Gunnison Country first began to boom in the 1870s along with the rush of mining activity in Colorado. The late 1850s saw the start of people joining the hunt for gold in Gunnison county. Miners were in search of placer gold, but with the growing numbers of white men in the area, this brought conflict between the Ute tribes still around the county.
At least several miners were killed by these tribes and this caused some of the miners to flee the area, caring more for their lives than potential gold bonanzas.
With the mining boom, Gunnison began to see an increase of people around the 1870s. Along with the miners coming in, ranchers and farmers were among the others that lead to the Ute people becoming forced out of the area.
The mining camps in Gunnison and around the county reportedly produced about 130,000 ounces of gold from the beginning of the gold rush through 1959. At the start this was mostly from placer deposits, but the largest amounts were from a by-product of silver-lead ore. The largest deposits were found along the Taylor River, as well as the Tincup and the Washington Gulch districts.
The Ute Indians had been forced out of the area and many ranchers, traders and miners began to move in. Gunnison became the official seat of Gunnison County on May 22, 1877. In 1880 the railroad arrived, welcomed by not only miners but by the ranchers and farmers as well.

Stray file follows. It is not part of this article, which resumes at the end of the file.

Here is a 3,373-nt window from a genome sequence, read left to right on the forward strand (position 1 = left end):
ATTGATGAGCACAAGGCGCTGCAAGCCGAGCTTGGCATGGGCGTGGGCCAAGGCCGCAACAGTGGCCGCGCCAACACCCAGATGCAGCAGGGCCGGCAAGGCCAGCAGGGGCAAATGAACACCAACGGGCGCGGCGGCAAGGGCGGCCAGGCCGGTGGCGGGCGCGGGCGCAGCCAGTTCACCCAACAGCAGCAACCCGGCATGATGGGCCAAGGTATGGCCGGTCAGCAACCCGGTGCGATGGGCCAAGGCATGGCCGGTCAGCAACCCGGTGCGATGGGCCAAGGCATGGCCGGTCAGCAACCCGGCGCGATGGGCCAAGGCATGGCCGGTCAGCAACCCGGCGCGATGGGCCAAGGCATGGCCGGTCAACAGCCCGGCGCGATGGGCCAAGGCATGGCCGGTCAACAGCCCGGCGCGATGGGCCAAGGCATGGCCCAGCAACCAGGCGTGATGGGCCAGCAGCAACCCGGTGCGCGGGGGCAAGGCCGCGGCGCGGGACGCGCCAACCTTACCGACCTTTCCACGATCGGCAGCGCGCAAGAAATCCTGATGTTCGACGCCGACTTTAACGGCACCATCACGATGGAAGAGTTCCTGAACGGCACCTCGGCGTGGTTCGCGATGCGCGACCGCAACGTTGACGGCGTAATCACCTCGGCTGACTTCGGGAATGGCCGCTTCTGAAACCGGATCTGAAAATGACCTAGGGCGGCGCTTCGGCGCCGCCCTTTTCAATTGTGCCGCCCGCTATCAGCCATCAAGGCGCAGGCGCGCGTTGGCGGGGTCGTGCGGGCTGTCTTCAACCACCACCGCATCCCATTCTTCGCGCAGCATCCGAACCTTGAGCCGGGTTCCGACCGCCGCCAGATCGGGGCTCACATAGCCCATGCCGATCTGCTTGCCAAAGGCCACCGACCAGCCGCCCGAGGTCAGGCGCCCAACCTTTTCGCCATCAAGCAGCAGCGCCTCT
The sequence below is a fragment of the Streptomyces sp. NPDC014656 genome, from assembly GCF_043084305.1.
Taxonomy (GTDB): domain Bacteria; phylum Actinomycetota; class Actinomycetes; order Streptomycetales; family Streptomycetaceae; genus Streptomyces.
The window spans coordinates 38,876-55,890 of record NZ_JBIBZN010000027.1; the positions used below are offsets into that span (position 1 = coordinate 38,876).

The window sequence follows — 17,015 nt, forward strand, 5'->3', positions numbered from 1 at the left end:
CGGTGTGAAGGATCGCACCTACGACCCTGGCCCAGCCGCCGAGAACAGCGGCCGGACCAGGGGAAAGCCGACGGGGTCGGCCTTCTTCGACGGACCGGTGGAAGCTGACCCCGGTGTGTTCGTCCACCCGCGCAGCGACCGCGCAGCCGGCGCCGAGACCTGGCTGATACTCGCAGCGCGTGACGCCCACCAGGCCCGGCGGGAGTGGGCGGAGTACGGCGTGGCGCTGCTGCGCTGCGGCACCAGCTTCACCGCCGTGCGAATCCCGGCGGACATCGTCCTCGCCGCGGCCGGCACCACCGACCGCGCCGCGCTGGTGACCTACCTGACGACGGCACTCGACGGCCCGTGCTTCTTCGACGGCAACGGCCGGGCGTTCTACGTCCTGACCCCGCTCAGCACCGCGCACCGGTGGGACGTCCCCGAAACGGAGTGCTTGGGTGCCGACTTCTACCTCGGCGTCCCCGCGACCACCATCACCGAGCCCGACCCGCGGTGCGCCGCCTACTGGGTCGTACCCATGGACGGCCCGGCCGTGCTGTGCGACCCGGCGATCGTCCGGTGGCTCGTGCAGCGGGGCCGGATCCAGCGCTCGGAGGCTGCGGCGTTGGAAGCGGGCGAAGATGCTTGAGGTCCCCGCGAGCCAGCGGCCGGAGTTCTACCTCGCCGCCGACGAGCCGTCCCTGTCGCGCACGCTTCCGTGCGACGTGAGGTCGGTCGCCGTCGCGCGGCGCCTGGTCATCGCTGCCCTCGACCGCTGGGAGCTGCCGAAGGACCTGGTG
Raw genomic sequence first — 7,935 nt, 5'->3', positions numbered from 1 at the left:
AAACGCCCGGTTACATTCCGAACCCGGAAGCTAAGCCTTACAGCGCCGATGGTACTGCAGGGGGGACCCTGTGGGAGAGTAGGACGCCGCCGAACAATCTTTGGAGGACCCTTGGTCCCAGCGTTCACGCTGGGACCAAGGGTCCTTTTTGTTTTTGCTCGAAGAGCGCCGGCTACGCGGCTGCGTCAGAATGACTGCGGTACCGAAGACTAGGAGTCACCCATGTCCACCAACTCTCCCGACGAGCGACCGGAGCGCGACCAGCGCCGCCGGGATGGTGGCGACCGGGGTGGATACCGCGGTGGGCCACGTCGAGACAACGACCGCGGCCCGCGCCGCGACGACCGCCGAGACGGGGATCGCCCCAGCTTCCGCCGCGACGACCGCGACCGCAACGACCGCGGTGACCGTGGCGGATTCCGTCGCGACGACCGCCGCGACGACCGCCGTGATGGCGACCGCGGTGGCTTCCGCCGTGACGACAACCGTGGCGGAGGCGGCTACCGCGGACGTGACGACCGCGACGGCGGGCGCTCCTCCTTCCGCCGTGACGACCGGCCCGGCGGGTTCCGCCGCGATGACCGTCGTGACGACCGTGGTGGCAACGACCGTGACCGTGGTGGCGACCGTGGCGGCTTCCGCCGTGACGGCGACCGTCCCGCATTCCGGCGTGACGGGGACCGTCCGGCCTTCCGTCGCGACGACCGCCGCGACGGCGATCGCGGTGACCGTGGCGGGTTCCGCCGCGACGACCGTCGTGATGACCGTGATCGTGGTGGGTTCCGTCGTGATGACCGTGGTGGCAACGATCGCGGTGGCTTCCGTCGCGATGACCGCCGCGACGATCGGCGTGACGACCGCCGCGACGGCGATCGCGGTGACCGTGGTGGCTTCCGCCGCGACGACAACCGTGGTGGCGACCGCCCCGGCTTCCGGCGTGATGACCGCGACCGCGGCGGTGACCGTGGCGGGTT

"In 1878 discoveries were made in the Gold Brick-Quartz Creek district (Henderson, 1926, p. 125), and the years 1879 and 1880 saw the first rush of miners to southeastern Gunnison County.
Several towns, including Ohio City and Pitkin, were founded between 1878 and 1882. In the fall of 1881 the Denver and Rio Grande Railroad was completed to Gunnison and later to Crested Butte.
During the next 4 to 5 years, ore was discovered over a wide area, and several smelters and concentrating mills were built. The most productive years for gold mining were between 1908 and 1913. The period 1934 through 1942 was one of increased activity, but from 1943 through 1959 most of the mines were closed.